As educators, we must focus on how to make the most of the tools we do have readily and reliably available to us.  Teachers are the most creative people I know.  They can make meaningful lessons out of almost any set of resources.  We now just need to slow ourselves, commit to the tools we do have, and then make magic happen in our classrooms.

I hope that in 10 years some teacher says to me, "Hey, do you know of any apps that I can use with my kids that is just like Explain Everything.  That app was great.  My kids did so much with that!"

Then again, in 10 years I hope that no teacher is still saying to me, "Do you know if Photo Story is still available for download?" :)

 

 



Pages and Keynote for the iPad: Productivity Meets Creativity

We have all used productivity software in the past (whether that be a Microsoft Office product or some other version of productivity software).  We know what it can be used for.  Many of us have even moved off of the old standards to a cloud-based productivity tool set (Google Apps for Education and others).

When we consider the touch pad interface of the iPad, though, and the elegant user interface that Apple includes in ALL of their software, we may want to think about re-incorporating productivity software that makes use of the iPad to make beautiful, hands-on presentations, brochures, letters, resumes, and learning modules.  This presentation focuses on ways to use these products creatively to think outside the standard of productivity software, and how to put the iPad touch interface and camera to use in these projects.  Bring your understanding of productivity software along with you and quickly progress up the SAMR ladder from basic substitution (you already know how to do this anyhow...you've used this type of software before) to Augmentation and possibly even Modification!

Each of the resources below are stored in Google Drive.  Click on the links provided from the browser on your iPad (or Mac) and open in the appropriate apps.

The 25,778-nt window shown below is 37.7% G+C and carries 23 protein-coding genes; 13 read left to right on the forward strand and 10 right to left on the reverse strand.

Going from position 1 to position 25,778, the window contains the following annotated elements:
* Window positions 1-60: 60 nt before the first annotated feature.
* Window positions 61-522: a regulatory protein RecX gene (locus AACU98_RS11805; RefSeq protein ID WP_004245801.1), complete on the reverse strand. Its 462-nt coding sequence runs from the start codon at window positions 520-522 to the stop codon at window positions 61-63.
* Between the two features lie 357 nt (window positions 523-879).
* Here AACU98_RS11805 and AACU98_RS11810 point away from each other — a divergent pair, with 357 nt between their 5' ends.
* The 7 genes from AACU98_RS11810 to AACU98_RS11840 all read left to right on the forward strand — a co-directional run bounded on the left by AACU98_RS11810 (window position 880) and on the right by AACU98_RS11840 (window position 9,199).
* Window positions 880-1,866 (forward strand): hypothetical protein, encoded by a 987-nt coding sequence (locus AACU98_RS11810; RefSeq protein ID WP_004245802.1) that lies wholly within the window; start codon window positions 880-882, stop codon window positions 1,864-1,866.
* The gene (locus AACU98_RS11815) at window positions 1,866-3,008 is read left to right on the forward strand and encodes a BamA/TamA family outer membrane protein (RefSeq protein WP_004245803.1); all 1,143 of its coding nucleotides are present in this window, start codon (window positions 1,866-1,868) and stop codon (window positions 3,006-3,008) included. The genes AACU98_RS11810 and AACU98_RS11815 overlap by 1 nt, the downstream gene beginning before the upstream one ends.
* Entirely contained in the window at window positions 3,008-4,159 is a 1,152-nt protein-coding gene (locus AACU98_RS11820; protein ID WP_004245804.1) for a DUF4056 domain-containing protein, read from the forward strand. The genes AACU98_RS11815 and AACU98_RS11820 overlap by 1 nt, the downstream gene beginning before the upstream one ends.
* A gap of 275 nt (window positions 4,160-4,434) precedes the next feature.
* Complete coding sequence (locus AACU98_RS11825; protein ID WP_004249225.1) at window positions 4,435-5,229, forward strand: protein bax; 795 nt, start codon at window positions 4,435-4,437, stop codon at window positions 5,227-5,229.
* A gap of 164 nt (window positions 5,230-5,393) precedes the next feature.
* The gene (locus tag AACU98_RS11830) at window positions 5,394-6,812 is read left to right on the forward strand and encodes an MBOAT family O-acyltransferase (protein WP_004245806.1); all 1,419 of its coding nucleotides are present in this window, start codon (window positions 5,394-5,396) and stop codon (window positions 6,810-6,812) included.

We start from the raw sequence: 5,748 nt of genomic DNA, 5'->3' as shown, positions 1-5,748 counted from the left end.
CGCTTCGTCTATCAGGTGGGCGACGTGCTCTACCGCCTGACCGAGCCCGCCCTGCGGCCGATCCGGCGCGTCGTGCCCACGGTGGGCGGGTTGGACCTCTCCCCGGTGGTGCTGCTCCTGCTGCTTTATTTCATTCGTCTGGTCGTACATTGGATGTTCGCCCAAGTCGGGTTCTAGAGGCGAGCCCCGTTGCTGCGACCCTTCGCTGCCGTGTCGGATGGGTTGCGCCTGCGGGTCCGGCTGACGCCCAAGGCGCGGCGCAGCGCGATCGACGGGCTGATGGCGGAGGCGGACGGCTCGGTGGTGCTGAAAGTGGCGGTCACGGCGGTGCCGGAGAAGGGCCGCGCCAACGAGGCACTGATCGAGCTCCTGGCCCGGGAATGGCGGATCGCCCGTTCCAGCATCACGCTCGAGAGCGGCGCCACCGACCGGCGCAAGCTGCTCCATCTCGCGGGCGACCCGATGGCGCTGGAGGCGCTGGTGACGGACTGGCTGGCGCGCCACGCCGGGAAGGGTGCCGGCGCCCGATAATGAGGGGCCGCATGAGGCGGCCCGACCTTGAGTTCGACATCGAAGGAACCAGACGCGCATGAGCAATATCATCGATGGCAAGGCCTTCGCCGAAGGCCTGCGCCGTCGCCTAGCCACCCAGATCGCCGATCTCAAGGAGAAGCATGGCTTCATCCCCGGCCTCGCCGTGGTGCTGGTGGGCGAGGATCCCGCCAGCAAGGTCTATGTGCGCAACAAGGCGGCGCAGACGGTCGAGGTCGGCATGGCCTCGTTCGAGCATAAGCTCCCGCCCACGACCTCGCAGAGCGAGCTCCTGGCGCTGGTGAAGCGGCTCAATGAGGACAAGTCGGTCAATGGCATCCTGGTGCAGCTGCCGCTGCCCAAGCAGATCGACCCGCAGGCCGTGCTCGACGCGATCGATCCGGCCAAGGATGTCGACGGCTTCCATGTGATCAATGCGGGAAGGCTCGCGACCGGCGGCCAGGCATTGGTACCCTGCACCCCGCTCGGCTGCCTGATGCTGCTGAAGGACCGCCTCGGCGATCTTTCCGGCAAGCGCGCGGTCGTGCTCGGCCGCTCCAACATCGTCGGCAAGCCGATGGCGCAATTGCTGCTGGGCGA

Presentation Resources

Pages and Keynote for the iPad - Presentation (Keynote Format)

http://tinyurl.com/qbnpsgl

Pages and Keynote for the iPad - Presentation (PDF Format)

http://tinyurl.com/kobw8nx

iOS Summit Wisconsin

Tomorrow is going to be an exciting day of learning for educators from across Wisconsin and neighboring states!  The iOS Summit is coming to Waukesha, WI!  We are eager to host and can't wait to see some of the amazing sessions, hear some of the inspiring ideas, and connect with some of the awesome educators that are putting the iPad to use to do amazing things in their classroom!


See you there if you are lucky enough to join us.  The hashtag on Twitter -- #iossummit -- follow along as the day progresses.

What a wonderful way to spend a cold February day in Wisconsin. :)

 

Going Public: Yes, people are eager to read and view!

It was not long ago that the only way anybody would know about the powerful, amazing, creative work happening in our classrooms was if they would physically talk to  us.  While face-to-face connections are powerful, the ideas shared in those conversations only spread as far as the humans wish to take them.

 

Many of us have at least signed up for a social network like Google+ or Twitter, but are we really leveraging it to share our work, our students thinking, and our classrooms with the world?  Should we be?

 

A few weeks ago I spoke with a parent that was very impressed with one of the videos she found on an SDW teacher's YouTube channel.  "It is so nice to see what is happening in the classroom."  As a parent myself, it feels like the events of my children's school days are somewhat of a mystery -- 8 hours of school summed up into a ten minute conversation hardly seems to cover the scope of what they experienced throughout the day.  Parents are looking for some insight into what their children experience each day and the important work they are doing. Using these social networks and media outlets to share what is happening in our classroom is just one way we can offer parents a chance to investigate the great things that are happening instructionally.